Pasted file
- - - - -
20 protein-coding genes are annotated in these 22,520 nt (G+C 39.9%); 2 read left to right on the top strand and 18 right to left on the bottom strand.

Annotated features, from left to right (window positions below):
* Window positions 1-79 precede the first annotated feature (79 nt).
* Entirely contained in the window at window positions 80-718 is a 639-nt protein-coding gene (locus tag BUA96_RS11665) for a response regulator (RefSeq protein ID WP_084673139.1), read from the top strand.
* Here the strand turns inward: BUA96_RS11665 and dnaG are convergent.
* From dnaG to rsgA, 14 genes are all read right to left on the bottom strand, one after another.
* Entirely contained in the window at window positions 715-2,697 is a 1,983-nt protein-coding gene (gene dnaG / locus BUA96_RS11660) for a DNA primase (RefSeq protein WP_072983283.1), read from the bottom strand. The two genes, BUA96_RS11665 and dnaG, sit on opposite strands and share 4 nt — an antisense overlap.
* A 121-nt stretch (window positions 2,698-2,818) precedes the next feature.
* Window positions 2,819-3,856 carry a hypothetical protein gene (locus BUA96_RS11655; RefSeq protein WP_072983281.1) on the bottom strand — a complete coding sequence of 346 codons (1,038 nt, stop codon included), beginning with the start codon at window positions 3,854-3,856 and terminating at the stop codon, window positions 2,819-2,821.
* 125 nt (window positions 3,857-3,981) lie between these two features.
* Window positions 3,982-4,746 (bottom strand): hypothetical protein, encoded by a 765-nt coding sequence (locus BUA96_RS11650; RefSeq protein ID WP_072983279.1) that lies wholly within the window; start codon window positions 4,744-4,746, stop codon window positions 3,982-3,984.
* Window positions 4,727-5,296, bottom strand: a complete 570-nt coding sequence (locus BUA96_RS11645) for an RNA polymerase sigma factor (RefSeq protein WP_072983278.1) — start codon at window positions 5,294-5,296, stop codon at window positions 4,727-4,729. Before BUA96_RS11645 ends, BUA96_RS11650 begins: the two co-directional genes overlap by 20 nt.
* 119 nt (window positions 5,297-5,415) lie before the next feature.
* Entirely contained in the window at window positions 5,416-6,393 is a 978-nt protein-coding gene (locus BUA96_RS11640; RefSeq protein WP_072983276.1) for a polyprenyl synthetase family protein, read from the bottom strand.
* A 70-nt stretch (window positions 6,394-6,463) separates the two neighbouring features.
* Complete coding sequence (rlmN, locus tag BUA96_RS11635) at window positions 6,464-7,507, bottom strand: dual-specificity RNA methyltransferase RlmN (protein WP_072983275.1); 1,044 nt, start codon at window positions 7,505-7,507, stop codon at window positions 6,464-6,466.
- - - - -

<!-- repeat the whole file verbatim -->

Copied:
20 protein-coding genes are annotated in these 22,520 nt (G+C 39.9%); 2 read left to right on the top strand and 18 right to left on the bottom strand.

Annotated features, from left to right (window positions below):
* Window positions 1-79 precede the first annotated feature (79 nt).
* Entirely contained in the window at window positions 80-718 is a 639-nt protein-coding gene (locus tag BUA96_RS11665) for a response regulator (RefSeq protein ID WP_084673139.1), read from the top strand.
* Here the strand turns inward: BUA96_RS11665 and dnaG are convergent.
* From dnaG to rsgA, 14 genes are all read right to left on the bottom strand, one after another.
* Entirely contained in the window at window positions 715-2,697 is a 1,983-nt protein-coding gene (gene dnaG / locus BUA96_RS11660) for a DNA primase (RefSeq protein WP_072983283.1), read from the bottom strand. The two genes, BUA96_RS11665 and dnaG, sit on opposite strands and share 4 nt — an antisense overlap.
* A 121-nt stretch (window positions 2,698-2,818) precedes the next feature.
* Window positions 2,819-3,856 carry a hypothetical protein gene (locus BUA96_RS11655; RefSeq protein WP_072983281.1) on the bottom strand — a complete coding sequence of 346 codons (1,038 nt, stop codon included), beginning with the start codon at window positions 3,854-3,856 and terminating at the stop codon, window positions 2,819-2,821.
* 125 nt (window positions 3,857-3,981) lie between these two features.
* Window positions 3,982-4,746 (bottom strand): hypothetical protein, encoded by a 765-nt coding sequence (locus BUA96_RS11650; RefSeq protein ID WP_072983279.1) that lies wholly within the window; start codon window positions 4,744-4,746, stop codon window positions 3,982-3,984.
* Window positions 4,727-5,296, bottom strand: a complete 570-nt coding sequence (locus BUA96_RS11645) for an RNA polymerase sigma factor (RefSeq protein WP_072983278.1) — start codon at window positions 5,294-5,296, stop codon at window positions 4,727-4,729. Before BUA96_RS11645 ends, BUA96_RS11650 begins: the two co-directional genes overlap by 20 nt.
* 119 nt (window positions 5,297-5,415) lie before the next feature.
* Entirely contained in the window at window positions 5,416-6,393 is a 978-nt protein-coding gene (locus BUA96_RS11640; RefSeq protein WP_072983276.1) for a polyprenyl synthetase family protein, read from the bottom strand.
* A 70-nt stretch (window positions 6,394-6,463) separates the two neighbouring features.
* Complete coding sequence (rlmN, locus tag BUA96_RS11635) at window positions 6,464-7,507, bottom strand: dual-specificity RNA methyltransferase RlmN (protein WP_072983275.1); 1,044 nt, start codon at window positions 7,505-7,507, stop codon at window positions 6,464-6,466.